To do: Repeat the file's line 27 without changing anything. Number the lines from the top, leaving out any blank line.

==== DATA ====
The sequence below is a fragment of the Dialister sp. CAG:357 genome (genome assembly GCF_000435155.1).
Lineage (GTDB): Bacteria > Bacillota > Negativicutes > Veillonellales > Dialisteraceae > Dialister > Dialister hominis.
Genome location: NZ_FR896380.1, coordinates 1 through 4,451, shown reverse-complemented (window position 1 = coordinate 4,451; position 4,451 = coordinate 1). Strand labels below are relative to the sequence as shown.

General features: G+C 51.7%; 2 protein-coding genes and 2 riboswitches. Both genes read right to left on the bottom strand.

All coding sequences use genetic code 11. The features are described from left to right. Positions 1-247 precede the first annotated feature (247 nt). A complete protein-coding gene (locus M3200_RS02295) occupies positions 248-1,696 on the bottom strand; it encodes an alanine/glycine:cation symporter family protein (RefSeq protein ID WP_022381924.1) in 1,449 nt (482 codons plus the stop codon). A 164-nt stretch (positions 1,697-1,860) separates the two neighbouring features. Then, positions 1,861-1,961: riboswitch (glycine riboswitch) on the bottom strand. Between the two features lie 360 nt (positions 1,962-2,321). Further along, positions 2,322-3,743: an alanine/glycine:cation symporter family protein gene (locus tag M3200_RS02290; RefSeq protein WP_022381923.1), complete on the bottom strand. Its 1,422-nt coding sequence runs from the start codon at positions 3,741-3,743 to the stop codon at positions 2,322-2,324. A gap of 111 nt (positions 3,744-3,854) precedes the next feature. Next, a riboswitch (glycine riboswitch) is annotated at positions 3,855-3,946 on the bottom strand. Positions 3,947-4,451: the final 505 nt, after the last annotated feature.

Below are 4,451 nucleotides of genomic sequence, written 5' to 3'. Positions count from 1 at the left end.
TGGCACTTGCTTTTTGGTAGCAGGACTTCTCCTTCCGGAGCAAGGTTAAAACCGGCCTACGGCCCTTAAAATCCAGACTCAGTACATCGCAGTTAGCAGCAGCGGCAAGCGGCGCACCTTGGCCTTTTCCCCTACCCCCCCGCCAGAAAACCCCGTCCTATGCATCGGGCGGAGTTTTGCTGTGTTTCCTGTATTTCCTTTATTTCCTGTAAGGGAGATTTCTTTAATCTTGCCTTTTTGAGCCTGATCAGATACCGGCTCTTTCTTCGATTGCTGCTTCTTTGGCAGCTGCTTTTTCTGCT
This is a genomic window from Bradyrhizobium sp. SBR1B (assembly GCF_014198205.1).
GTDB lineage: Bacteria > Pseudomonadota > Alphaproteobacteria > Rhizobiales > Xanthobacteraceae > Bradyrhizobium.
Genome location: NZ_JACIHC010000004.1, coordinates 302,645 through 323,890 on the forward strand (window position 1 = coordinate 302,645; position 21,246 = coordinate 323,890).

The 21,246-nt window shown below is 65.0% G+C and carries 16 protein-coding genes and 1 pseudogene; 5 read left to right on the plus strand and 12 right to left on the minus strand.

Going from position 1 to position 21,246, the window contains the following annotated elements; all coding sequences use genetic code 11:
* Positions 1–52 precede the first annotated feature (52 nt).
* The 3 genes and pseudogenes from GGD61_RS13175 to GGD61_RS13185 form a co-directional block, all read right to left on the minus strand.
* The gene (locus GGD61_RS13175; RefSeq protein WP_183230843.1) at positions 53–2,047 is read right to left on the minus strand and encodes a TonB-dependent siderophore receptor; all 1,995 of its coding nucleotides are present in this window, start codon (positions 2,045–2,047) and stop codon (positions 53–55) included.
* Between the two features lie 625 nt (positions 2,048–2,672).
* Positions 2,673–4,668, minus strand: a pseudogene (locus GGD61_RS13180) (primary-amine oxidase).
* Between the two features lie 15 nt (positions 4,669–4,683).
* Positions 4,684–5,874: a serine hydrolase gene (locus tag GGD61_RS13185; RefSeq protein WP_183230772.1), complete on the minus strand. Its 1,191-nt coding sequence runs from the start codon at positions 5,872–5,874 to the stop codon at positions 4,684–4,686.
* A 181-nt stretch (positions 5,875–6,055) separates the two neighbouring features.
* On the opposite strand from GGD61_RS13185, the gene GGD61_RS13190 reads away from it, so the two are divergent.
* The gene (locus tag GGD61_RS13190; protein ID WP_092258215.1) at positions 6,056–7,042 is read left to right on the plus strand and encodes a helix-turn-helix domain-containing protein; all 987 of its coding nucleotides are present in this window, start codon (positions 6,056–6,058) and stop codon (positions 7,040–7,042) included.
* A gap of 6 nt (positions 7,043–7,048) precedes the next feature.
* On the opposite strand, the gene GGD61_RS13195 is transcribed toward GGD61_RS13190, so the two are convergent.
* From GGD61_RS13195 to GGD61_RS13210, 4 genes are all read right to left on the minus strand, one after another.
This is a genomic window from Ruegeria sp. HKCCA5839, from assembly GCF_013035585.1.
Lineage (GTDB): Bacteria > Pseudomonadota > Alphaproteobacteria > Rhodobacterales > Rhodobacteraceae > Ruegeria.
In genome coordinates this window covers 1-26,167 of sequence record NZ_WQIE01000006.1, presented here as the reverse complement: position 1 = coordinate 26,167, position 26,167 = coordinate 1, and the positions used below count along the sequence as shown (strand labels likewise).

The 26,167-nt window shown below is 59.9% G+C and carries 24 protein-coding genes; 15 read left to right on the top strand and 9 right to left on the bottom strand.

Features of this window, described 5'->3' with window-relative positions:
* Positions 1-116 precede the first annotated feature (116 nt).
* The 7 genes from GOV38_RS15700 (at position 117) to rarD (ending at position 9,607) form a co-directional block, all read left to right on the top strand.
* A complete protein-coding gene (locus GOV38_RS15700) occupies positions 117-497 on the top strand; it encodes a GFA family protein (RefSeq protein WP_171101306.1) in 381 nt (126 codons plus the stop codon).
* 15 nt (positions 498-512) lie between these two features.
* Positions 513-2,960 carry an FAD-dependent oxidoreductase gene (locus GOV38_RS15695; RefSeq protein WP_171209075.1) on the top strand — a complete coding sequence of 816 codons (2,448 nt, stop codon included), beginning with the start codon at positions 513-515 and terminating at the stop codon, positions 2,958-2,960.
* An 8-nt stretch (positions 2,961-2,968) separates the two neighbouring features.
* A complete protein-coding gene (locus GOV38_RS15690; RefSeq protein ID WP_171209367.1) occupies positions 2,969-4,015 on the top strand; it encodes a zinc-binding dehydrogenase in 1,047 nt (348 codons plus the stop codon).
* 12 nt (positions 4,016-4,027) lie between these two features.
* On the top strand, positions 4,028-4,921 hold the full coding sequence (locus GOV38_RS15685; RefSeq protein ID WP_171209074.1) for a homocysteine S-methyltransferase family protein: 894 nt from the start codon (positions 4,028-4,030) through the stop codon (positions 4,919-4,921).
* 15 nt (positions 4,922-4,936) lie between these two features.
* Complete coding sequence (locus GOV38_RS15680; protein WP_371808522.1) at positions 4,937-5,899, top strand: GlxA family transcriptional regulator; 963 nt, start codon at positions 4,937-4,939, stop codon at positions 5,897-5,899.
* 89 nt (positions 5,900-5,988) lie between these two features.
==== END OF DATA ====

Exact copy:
Lineage (GTDB): Bacteria > Pseudomonadota > Alphaproteobacteria > Rhodobacterales > Rhodobacteraceae > Ruegeria.